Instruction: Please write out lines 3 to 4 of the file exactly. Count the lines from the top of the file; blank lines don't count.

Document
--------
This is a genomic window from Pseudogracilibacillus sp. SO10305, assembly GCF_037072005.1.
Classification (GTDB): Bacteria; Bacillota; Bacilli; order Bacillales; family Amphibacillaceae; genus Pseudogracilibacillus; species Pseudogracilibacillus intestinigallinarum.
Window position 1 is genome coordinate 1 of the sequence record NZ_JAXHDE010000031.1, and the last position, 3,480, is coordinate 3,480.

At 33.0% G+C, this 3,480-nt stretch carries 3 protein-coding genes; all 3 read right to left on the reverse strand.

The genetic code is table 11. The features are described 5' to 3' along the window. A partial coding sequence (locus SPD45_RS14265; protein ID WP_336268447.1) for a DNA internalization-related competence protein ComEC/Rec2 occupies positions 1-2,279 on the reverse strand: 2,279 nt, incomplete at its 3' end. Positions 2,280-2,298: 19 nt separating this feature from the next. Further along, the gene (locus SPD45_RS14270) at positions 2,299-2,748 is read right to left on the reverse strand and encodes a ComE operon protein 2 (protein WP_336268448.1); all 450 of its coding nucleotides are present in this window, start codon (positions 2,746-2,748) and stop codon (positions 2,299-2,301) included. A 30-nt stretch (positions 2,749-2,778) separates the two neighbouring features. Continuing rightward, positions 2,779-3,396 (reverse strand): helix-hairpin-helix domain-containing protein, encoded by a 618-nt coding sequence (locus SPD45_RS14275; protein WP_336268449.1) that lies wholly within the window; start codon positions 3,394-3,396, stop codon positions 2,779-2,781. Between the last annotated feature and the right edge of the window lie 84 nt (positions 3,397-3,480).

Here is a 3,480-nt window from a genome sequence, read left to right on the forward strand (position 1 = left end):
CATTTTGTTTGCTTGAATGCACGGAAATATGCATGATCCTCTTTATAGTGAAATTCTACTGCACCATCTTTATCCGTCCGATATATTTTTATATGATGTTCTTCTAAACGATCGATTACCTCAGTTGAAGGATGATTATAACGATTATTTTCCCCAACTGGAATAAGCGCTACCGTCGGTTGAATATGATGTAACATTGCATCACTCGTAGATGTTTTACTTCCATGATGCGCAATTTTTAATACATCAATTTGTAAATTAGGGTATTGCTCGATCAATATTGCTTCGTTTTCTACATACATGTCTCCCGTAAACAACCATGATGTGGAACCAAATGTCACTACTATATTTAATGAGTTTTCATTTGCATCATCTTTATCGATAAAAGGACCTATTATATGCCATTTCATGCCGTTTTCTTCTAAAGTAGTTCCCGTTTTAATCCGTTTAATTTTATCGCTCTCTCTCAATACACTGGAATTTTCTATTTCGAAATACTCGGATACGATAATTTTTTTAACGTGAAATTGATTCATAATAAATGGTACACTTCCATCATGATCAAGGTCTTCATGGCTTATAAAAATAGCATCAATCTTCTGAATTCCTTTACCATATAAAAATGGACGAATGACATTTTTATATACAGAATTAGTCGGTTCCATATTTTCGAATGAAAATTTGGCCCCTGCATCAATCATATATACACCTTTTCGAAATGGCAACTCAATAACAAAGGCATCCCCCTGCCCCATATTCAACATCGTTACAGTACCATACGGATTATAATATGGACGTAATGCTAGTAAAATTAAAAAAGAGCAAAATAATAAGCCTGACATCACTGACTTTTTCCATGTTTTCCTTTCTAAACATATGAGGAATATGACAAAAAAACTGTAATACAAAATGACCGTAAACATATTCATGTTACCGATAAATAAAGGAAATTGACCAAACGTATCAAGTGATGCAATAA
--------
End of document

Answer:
Window position 1 is genome coordinate 1 of the sequence record NZ_JAXHDE010000031.1, and the last position, 3,480, is coordinate 3,480.

At 33.0% G+C, this 3,480-nt stretch carries 3 protein-coding genes; all 3 read right to left on the reverse strand.